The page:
More than two decades ago, Morehouse was a freelance contributor to Playbill Magazine. "In fact," Playbill's Editor Judy Samelson says, "Ward's stepmother, Rebecca Morehouse, did the Theatregoer's Notebook column before Harry Haun got here. The last story we have on file from him was a 1979 interview with Walter Kerr."

Phil Birsh, president and publisher of Playbill and Playbill On-Line, noted that Morehouse's tenure with the NY Post turned out to be more controversial and harmful than his freelance work. "It's sad; it did not have to end this way. He hurt a lot of people," said Birsh. "I'm glad his reign of error is over."

NY press agent Richard Kornberg has had both good and bad experiences with Morehouse, but his remarks to PBOL on the writers' resignation were mostly positive:
"The great thing about Ward is that he's passionate about theatre. He comes from a whole line of theatre people, and so by loving theatre, Ward was a great journalist in knowing what a great news story was. He'd take stories that would be in the theatre section in other papers and brought them to the front pages. By doing that, he brought new audiences to Broadway. He took theatre out of the entertainment section and made it news.

"Now, sometimes you were on the brunt of having to defend something Ward discovered.. I've had horrible experiences with Ward and wonderful experiences with Ward. But another thing about him is that many people believed he was a negative and wouldn't deal with him. They'd go, `Ward? Ugghhhh...' But when you don't deal with negative stories, they go unchecked, and ignoring Ward made it worse. With Ward, if you thought a story was ridiculous, at least he gave you your say in print to say it was ridiculous."

Continued Kornberg, "For example, with the musical Rent. Initially he was on an anti-Rent tear for some reason. He was sure the show couldn't be a hit. I proved to Ward that was incorrect. Then he became a proponent for the show, and with lots of the Jonathan Larson things -- his death, the investigations -- a number of Ward's Rent stories went from entertainment to news pages. When Ward did this, other people followed suit."

"Another example," continued Kornberg. "Ward would come to an early performance of a show. If there was negativity, he'd write that. Now, many publicists just want to hear good things, but theatre is not just one great wonderful experience. When you get the good, you get the bad... I was working on a production of Dreamgirls that did not ultimately come to New York, but it was hoped it would. We asked many, many journalists to visit when the show was in Philadelphia. We called Ward, and he was interested. `Richard,' he said, `I'll come to the Philly opening, and I'll write about the audience reaction.' How many people would go to Philadelphia just to see something to make a decision? But that was Ward."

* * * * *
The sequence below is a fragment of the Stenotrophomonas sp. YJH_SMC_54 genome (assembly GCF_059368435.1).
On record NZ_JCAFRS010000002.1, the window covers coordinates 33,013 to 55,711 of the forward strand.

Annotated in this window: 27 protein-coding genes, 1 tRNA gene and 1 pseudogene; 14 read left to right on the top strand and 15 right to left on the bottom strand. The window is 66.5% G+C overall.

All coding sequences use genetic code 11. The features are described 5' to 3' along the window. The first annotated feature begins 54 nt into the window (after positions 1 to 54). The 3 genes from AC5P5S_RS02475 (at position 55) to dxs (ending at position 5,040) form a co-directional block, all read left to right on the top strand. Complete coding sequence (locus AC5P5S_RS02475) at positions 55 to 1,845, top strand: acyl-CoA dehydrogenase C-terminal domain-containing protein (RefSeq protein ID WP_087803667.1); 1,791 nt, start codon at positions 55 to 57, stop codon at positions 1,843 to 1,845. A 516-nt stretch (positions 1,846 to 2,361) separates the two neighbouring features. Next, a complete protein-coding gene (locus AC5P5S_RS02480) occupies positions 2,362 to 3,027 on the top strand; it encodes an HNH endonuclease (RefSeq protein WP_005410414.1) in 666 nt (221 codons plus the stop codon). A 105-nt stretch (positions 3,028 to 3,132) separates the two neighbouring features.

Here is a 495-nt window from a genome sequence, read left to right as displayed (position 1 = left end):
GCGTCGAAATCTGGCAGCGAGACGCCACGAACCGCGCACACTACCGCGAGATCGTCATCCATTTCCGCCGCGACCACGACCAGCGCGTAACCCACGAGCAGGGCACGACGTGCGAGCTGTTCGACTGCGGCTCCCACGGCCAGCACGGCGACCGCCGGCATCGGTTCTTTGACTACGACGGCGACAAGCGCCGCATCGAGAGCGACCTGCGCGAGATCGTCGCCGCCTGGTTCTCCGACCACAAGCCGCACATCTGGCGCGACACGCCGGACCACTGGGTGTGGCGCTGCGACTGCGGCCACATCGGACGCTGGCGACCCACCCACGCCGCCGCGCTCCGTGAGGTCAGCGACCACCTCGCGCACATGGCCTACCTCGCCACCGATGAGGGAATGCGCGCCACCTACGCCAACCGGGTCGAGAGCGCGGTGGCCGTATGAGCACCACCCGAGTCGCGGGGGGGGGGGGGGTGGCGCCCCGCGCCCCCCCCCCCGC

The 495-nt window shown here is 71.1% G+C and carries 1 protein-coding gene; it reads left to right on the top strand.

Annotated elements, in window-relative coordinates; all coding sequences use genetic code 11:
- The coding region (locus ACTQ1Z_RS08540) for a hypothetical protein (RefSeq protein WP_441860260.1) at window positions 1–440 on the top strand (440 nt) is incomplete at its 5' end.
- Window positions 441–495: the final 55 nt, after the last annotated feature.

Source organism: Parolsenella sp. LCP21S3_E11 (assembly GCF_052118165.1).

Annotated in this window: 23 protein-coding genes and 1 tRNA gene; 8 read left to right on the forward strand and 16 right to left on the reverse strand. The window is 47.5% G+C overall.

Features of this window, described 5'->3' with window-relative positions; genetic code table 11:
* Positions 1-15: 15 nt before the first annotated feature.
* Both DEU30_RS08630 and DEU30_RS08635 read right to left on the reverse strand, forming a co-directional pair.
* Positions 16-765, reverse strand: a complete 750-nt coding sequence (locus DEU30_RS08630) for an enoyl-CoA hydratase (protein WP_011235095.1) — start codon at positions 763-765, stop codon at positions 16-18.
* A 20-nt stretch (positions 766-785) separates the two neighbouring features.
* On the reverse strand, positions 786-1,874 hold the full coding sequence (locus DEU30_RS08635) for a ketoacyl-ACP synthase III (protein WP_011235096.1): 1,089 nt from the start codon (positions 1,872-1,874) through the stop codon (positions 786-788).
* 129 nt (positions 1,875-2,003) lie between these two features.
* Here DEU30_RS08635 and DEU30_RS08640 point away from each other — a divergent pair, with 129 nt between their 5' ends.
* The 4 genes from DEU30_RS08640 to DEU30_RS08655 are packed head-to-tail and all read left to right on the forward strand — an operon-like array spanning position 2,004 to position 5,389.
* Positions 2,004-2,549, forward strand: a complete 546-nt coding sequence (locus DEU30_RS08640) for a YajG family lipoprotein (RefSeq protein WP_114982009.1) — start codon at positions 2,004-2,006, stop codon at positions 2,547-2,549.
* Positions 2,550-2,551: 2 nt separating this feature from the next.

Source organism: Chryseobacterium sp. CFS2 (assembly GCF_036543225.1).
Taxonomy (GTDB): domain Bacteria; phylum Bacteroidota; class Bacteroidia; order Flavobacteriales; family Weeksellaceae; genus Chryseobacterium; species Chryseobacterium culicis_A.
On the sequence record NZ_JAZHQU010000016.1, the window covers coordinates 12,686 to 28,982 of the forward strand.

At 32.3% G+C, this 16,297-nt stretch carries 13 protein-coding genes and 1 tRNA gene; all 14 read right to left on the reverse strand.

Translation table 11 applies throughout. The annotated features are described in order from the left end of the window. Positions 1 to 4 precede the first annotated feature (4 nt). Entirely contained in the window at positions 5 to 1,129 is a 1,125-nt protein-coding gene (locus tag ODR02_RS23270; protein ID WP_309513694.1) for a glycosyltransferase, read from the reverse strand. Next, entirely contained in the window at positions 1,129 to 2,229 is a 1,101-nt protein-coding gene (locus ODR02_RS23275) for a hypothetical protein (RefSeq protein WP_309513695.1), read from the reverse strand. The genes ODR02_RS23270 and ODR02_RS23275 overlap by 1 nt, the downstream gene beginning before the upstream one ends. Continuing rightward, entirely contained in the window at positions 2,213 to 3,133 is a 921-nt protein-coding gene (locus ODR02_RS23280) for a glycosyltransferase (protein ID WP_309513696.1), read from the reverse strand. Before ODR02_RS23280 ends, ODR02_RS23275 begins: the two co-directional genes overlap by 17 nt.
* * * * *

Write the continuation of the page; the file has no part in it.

But what about charges that Morehouse seemingly conjured certain stories out of thin air? "Well, one time Ward heard Sarah Ferguson was going into Jekyll & Hyde," recalled Kornberg. "We'd nothing about this at all and set about trying to find out all this stuff. It never happened, but it became a news story that helped sell tickets -- an international story.

"Also, when we had a dog in Jekyll & Hyde, Ward heard the dog was being fired. This became a HUGE story. But because the show was in previews, this drove the director and stage manager (it was her dog) crazy. But Ward did hear that one from somebody. And the story was true. Ward made it into this big thing -- Director Fires Dog -- but it was really just a nothing decision not to have a dog in the show. It was a minor incident Ward blew up and became major. He had that instinct."

Continued Kornberg, "He also was very diligent in finding stories and announcing them. He listened. He found. He had great contacts. So of course, it made the publicists crazy sometimes, because you want to get the New York Times first. But Ward was the person that got everything; he was the leader. He made everybody sit up and do their jobs. Michael [Riedel] was more concept pieces, but Ward got the dirt. Michael got the dirt, too, but Ward was really the man."

As for the New York Post changeover, Kornberg also points to a management change at the paper itself. "Matt Diebel, the features editor, was very pro-Ward, but he left the paper in early October. The new editor there is John Podhoretz. A couple of weeks ago I asked Clive Barnes [the Post's chief theatre critic] what would happen to Ward due to the change. Clive said, `I hope John Podhoretz has the same feeling about Ward as Matt did.' Looks like he didn't."

A spokesman for the Shubert Organization had no comment about the Morehouse news. Morehouse could not be reached at press time.

-- By Robert Simonson and David Lefkowitz